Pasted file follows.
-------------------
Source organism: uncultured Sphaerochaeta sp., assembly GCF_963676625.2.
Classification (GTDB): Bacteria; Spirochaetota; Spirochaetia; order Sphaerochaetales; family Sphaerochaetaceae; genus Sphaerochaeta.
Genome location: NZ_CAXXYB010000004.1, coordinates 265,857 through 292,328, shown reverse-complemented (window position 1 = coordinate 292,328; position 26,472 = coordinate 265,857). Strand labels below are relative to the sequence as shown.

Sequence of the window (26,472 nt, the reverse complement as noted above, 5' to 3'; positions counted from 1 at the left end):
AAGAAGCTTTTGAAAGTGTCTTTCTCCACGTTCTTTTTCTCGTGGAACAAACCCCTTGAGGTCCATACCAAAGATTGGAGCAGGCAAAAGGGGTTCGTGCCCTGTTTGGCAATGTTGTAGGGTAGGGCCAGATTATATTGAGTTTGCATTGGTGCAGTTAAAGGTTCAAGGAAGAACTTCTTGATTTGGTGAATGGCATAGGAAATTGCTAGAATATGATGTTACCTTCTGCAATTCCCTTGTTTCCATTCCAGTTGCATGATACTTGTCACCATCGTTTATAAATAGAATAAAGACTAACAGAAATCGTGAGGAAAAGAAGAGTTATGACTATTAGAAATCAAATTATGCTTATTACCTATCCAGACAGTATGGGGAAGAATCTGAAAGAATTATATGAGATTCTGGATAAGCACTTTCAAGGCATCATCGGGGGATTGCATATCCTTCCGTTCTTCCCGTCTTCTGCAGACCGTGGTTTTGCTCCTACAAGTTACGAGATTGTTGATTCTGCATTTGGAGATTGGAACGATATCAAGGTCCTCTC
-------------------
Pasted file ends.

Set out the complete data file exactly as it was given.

Source organism: uncultured Sphaerochaeta sp., assembly GCF_963676625.2.
Classification (GTDB): Bacteria; Spirochaetota; Spirochaetia; order Sphaerochaetales; family Sphaerochaetaceae; genus Sphaerochaeta.
Genome location: NZ_CAXXYB010000004.1, coordinates 265,857 through 292,328, shown reverse-complemented (window position 1 = coordinate 292,328; position 26,472 = coordinate 265,857). Strand labels below are relative to the sequence as shown.

Sequence of the window (26,472 nt, the reverse complement as noted above, 5' to 3'; positions counted from 1 at the left end):
AAGAAGCTTTTGAAAGTGTCTTTCTCCACGTTCTTTTTCTCGTGGAACAAACCCCTTGAGGTCCATACCAAAGATTGGAGCAGGCAAAAGGGGTTCGTGCCCTGTTTGGCAATGTTGTAGGGTAGGGCCAGATTATATTGAGTTTGCATTGGTGCAGTTAAAGGTTCAAGGAAGAACTTCTTGATTTGGTGAATGGCATAGGAAATTGCTAGAATATGATGTTACCTTCTGCAATTCCCTTGTTTCCATTCCAGTTGCATGATACTTGTCACCATCGTTTATAAATAGAATAAAGACTAACAGAAATCGTGAGGAAAAGAAGAGTTATGACTATTAGAAATCAAATTATGCTTATTACCTATCCAGACAGTATGGGGAAGAATCTGAAAGAATTATATGAGATTCTGGATAAGCACTTTCAAGGCATCATCGGGGGATTGCATATCCTTCCGTTCTTCCCGTCTTCTGCAGACCGTGGTTTTGCTCCTACAAGTTACGAGATTGTTGATTCTGCATTTGGAGATTGGAACGATATCAAGGTCCTCTC